OK, time for another edition of DRUG TEST wherein we vet the media’s reportage on the so-called War On Drugs, separating the seeds and stems of law enforcement press release hyperbole from the sober, reality-based facts. Today we check out this article posted on Philly.com by the Inquirer’s Sam Wood. Let us say up front that we think Sam is a damn good journo, not to mention a damn good Joe, so understand that nothing we are about to say is personal. Anyway, onward and upward — forward, never straight! Heh-heh…
In a series of drug raids yesterday, Philadelphia police arrested 83 people and seized narcotics valued at nearly $250,000.
Wow, they rounded up 83 evil doers! Go USA! Plus a cool quarter mill. That will buy a lotta
school books for the underprivileged truncheons and stormtrooper gear for the drug units involved in the bust! How nice for them!
Authorities served dozens of warrants at locations in Southwest Philadelphia, West Philadelphia, and Delaware County.
Served dozens of warrants, eh? Man, can you imagine the all the valuable, overstressed law enforcement resources — the man-hours, the overtime, the undercover time, not to mention all the cops NOT out there finding the Frankford Rapist — an investigation like this must have chewed up. But hey, it was totally worth it because…
Among those arrested were three juveniles and a 73-year-old Upper Darby man, police said.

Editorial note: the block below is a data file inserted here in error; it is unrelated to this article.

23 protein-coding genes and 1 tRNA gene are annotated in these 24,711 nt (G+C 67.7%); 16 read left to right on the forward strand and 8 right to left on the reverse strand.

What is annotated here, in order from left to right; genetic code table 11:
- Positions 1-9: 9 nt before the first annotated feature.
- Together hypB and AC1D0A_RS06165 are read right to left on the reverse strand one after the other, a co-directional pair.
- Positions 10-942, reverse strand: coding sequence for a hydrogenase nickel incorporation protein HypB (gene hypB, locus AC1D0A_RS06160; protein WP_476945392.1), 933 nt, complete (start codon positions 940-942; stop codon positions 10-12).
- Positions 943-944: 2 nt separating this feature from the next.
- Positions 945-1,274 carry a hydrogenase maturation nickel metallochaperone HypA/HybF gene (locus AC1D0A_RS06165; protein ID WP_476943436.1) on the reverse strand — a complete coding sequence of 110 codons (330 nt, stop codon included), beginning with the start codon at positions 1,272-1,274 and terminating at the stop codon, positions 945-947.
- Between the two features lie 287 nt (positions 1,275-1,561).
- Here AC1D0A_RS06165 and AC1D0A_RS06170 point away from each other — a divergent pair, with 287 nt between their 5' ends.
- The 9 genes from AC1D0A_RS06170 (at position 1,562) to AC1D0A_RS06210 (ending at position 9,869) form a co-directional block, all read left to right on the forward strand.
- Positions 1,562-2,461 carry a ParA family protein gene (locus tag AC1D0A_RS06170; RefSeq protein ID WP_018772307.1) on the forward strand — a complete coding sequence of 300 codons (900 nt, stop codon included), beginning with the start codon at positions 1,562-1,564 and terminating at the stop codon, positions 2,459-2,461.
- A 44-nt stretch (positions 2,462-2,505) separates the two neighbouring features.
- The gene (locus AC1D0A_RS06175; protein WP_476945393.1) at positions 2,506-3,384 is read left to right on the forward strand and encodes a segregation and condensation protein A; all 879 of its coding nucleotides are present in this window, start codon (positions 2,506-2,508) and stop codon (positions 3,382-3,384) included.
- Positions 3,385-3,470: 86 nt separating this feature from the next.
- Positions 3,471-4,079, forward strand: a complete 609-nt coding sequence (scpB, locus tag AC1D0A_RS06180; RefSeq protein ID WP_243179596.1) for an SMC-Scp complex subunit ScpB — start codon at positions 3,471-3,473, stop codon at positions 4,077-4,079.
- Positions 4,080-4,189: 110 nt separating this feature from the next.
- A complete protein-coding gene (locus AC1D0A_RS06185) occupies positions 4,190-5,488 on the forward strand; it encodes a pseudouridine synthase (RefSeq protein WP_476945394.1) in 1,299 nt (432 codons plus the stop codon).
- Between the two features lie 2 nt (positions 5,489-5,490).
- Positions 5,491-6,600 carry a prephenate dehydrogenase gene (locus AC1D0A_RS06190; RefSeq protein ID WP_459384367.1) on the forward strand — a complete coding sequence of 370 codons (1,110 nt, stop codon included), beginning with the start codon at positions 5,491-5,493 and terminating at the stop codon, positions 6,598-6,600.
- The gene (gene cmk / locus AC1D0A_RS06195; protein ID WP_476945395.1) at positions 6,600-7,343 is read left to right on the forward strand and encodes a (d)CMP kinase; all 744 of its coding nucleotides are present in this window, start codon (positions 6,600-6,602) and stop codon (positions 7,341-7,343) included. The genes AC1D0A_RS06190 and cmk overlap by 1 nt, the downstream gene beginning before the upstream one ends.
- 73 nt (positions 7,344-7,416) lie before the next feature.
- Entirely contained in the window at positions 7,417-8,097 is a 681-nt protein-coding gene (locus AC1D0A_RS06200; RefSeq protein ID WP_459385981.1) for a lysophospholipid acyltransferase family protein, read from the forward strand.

Thank fucking god. We already feel safer. I say we give them all life sentences — hell, double life sentences — just to send a message. Better yet, let’s just kill ’em all and let God sort it out. Serves ’em right. And then comes the obligatory cataloging of seized booty, AKA the money shot in articles like this.
Authorities confiscated 13 guns, three vehicles, powder cocaine valued at $760, crack cocaine valued at $15,285, heroin valued at $13,443, marijuana valued at $217,665, pills valued at $815, and $34,200 cash.
Let’s break this down: Safe to assume that nearly all drug dealers are armed, after all it is the American Way and therefore only right and natural. Now, let’s see they arrested 83 people and confiscated…wait for it…13 guns! Wait, lemme spell it out, it looks bigger: t-h-i-r-t-e-e-n guns. OK, so the gun haul was a little light. But wait, they took a whopping $760 worth of cocaine
out of the noses of Making Time goers off the street, along with 15 grand worth of crack, 13 grand worth of heroin and $217, 665 worth of mary jane, not to mention a cool $815 worth of prescription meds and $34,200 in running around money. Impressed? Hold on. According to The Economist, the U.S. illicit drug trade generates $60 BILLION in annual sales. Which is another way to saying that all the combined drugs and money seized in this so-called ‘massive’ bust doesn’t even qualify as a drop in the bucket. In fact, this whole bust — the paltry drug seizure, the chump change benjamins, the cop man-hours, the 13 guns, the 73-year-old man and the three juveniles that will now join the more than 4.5 million Americans have been arrested for drug-related charges since 2000 and approximately 450,000 are now incarcerated on drug-related charges — barely qualifies as pissing in the wind. We point this out not because we are pro-drug abuse but because we have watched the futility of trying to arrest our way out of the drug problem for the last 30 years, and in that time the War On Drugs has demonstrably morphed from what may well have been good intentions into a cynical, self-perpetuating war on the underclass. And the time has come to find a realistic and humane exit strategy. And Sam, we love you man but stop re-writing prison-industrial complex press releases — that’s not journalism, it’s stenography. You are better than that, son.